AHA, hospitals oppose government's effort to dismiss rebilling lawsuit   06/28/2013
The AHA and five hospital systems Thursday opposed the government’s attempt to dismiss the lawsuit filed last November against the Centers for Medicare & Medicaid Services to challenge the agency’s continuing refusal to pay for certain claims denied by Recovery Audit Contractors, despite the agency’s recent concession that the previous payment denial policy was unlawful (American Hospital Association v. Sebelius). The filing responds directly to the government’s attempt to dismiss the lawsuit on procedural grounds, including its suggestion that the issues would be resolved when the pending rulemaking on rebilling is finalized. “Having abandoned one rationale for refusing to pay hospitals hundreds of millions of dollars to which they are legally entitled, the Secretary…now asks this Court to completely insulate her latest justification from judicial review,” the plaintiffs state. “The Court should decline this invitation.” The AHA and its hospital co-plaintiffs – Missouri Baptist Sullivan Hospital, Munson Medical Center, Lancaster General Hospital, Trinity Health Corp. and Dignity Health – ask the federal district court in Washington, D.C., to deny the government’s attempt to place CMS’ rebilling policy “beyond the reach of judicial review.”
AHA-supported bill would reinstate TOPs for small, rural hospitals   06/28/2013
Rep Bruce Braley (D-IA) today introduced the Rural Hospital Fairness Act (H.R. 2578), AHA-supported legislation that would reinstate “hold harmless” Transitional Outpatient Payments through 2013 for certain eligible Sole Community Hospitals and rural hospitals with up to 100 beds. Without TOPs, which expired last year, these hospitals are paid an average of just 75% of their Medicare costs. With such a large gap between payments and costs, it is difficult for these vulnerable hospitals to continue providing critical outpatient services, such as emergency care and chemotherapy.
CMS proposes 1.1% payment cut for hospital-based home health agencies   06/28/2013
The Centers for Medicare & Medicaid Services yesterday issued a proposed rule that would reduce home health payments by 1.5% ($290 million) in calendar year 2014, although hospital-based agencies would face a slightly smaller reduction of 1.1%. The total reduction reflects a 2.4% market basket increase, minus 3.4% for proposed rebasing adjustments and 0.5% for coding changes related to the transition to ICD-10. The Patient Protection and Affordable Care Act requires CMS to rebase the HH PPS over four years beginning in 2014. The rule proposes a cumulative 14% payment cut as a result of this proposed rebasing process, which is intended to adjust for changes in the mix, intensity and cost of services in the HH 60-day episode since the HH PPS was implemented in 2000. The proposed rule also would establish quality reporting requirements for rehospitalization and emergency department use during the first 30 days of a HH stay. The rule will be published in the July 3 Federal Register with comments accepted through Aug. 26.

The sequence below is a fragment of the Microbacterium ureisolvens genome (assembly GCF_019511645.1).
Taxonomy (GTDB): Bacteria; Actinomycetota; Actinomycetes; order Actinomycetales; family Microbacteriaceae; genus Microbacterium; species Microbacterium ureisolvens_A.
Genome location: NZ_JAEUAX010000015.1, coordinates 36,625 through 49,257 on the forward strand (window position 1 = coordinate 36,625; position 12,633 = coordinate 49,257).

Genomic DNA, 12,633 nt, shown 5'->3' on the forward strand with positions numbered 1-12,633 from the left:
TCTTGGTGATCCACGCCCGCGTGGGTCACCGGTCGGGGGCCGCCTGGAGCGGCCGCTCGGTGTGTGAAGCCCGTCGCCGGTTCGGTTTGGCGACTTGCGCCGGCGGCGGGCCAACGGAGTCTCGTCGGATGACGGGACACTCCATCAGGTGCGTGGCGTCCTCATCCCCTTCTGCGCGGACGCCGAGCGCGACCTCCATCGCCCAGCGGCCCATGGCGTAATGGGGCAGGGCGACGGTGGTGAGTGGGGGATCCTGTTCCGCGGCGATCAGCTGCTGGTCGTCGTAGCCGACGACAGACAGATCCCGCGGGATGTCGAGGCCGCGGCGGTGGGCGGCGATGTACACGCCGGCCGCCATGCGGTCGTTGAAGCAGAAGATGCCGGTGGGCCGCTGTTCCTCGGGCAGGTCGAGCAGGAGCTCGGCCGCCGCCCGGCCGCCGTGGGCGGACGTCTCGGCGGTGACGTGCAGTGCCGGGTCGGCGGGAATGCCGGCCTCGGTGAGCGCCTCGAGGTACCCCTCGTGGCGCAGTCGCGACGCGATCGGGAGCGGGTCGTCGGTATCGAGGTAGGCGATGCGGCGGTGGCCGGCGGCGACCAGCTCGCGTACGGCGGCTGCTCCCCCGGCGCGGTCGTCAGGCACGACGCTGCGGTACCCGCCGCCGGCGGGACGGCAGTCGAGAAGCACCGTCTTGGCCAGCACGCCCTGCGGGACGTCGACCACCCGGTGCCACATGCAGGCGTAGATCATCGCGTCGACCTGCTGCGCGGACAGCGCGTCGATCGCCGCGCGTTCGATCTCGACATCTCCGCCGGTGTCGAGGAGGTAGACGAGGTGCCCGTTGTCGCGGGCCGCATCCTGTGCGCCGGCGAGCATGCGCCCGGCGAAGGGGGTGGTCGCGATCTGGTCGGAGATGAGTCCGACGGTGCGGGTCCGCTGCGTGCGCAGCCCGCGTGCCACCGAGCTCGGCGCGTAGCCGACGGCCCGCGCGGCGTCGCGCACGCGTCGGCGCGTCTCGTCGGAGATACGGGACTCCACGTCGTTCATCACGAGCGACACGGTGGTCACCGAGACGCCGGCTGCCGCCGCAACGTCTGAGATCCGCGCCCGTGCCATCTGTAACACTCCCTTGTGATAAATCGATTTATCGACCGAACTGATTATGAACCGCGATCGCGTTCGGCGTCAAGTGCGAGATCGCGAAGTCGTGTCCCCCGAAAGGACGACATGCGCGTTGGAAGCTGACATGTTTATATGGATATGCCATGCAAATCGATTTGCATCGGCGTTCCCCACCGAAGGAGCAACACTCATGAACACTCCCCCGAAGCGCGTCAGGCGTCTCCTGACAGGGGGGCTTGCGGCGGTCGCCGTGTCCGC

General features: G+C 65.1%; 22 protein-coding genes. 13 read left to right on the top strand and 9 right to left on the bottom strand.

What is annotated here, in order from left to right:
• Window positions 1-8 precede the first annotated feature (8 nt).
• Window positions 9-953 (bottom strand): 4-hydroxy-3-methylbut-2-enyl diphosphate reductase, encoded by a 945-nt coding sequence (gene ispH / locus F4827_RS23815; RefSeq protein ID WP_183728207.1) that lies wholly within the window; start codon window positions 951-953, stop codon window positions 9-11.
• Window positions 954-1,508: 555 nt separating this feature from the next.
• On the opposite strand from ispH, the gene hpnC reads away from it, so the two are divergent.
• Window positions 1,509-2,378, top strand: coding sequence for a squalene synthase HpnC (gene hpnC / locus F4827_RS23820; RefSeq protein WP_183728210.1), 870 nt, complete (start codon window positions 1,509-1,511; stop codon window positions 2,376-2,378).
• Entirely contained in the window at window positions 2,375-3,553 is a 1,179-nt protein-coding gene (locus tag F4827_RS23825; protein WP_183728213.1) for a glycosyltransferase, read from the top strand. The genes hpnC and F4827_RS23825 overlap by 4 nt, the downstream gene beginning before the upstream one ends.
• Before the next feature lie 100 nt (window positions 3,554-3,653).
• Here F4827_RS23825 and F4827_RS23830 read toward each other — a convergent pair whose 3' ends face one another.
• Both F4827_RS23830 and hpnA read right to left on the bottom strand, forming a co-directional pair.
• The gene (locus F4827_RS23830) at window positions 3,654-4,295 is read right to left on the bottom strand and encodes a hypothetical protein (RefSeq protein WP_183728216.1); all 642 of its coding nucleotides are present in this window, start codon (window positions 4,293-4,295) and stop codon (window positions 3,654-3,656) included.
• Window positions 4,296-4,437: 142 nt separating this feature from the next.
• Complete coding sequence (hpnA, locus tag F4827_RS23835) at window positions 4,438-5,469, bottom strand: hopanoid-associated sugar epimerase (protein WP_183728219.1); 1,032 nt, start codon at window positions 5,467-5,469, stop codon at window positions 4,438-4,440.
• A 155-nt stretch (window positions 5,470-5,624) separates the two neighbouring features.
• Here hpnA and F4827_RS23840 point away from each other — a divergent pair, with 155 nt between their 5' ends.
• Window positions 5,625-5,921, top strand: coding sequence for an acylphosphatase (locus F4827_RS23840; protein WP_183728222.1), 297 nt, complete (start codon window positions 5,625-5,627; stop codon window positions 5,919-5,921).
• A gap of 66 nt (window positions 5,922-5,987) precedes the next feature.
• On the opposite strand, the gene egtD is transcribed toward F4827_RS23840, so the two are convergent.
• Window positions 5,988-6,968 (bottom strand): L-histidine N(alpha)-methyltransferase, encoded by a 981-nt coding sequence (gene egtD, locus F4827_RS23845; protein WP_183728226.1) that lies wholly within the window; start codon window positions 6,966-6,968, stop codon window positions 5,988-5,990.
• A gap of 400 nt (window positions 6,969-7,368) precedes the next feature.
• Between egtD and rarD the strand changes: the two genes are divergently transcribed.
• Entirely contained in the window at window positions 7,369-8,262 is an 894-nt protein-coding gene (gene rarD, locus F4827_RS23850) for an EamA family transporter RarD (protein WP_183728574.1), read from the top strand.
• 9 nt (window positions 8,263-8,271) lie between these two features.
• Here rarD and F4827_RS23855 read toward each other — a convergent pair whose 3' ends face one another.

Inpatient psychiatric facility quality data submission delayed   06/28/2013
Inpatient psychiatric facilities will be unable to submit quality data to the QualityNet website beginning July 2 as scheduled due to system constraints, the Centers for Medicare & Medicaid Services announced today. CMS said it will inform facilities via QualityNet and the IPF quality reporting List Serv when the web application becomes available, and if the current Aug. 15 data submission deadline changes. IPFs and separately licensed, distinct-part psychiatric units in acute care hospitals paid under the IPF prospective payment system are eligible to participate in the IPF quality reporting program. Beginning with fiscal year 2014 payments, eligible facilities must comply with all IPFQR data submission requirements and deadlines to receive a full annual payment update. Questions about the data submission process can be directed to Telligen, CMS’ support contractor for the IPFQR, at (888) 961-6425 or IPF-PCHQRSupport@telligen.org.
AHA comments on risk-based regulatory framework for health IT   06/28/2013
The AHA today submitted comments to a work group advising the Food and Drug Administration on a risk-based regulatory framework and strategy for health information technology, which sought public input on the scope and range of health IT, balance between risk and innovation, and areas of possible regulatory overlap. “America’s hospitals take very seriously their responsibility to ensure that care is safe,” wrote Linda Fishman, AHA senior vice president of public policy analysis and development. “…Therefore, it is very important to know that the tools deployed in hospitals also are safe, as developed and sold.” The FDA Safety and Innovation Act requires FDA to propose a strategy and recommendations for the framework, in coordination with the Office of the National Coordinator for Health IT and Federal Communications Commission.
CDC: Cesarean birth rate levels off after years of rising   06/28/2013
The U.S. cesarean delivery rate for single births held steady at 31.3% between 2009 and 2011, halting a 12-year increase, according to a new report from the Centers for Disease Control and Prevention. The cesarean rate for early-term births declined 4% over the three-year period, while the rate for full-term births rose 3%. The proportion of early-term births also fell by 2 percentage points over the period, consistent with efforts to reduce non-medically indicated deliveries before 39 weeks of gestation to improve health outcomes for mothers and babies. While these efforts are mainly focused on induction of labor, women who have been induced are nearly twice as likely to deliver by cesarean, the report notes.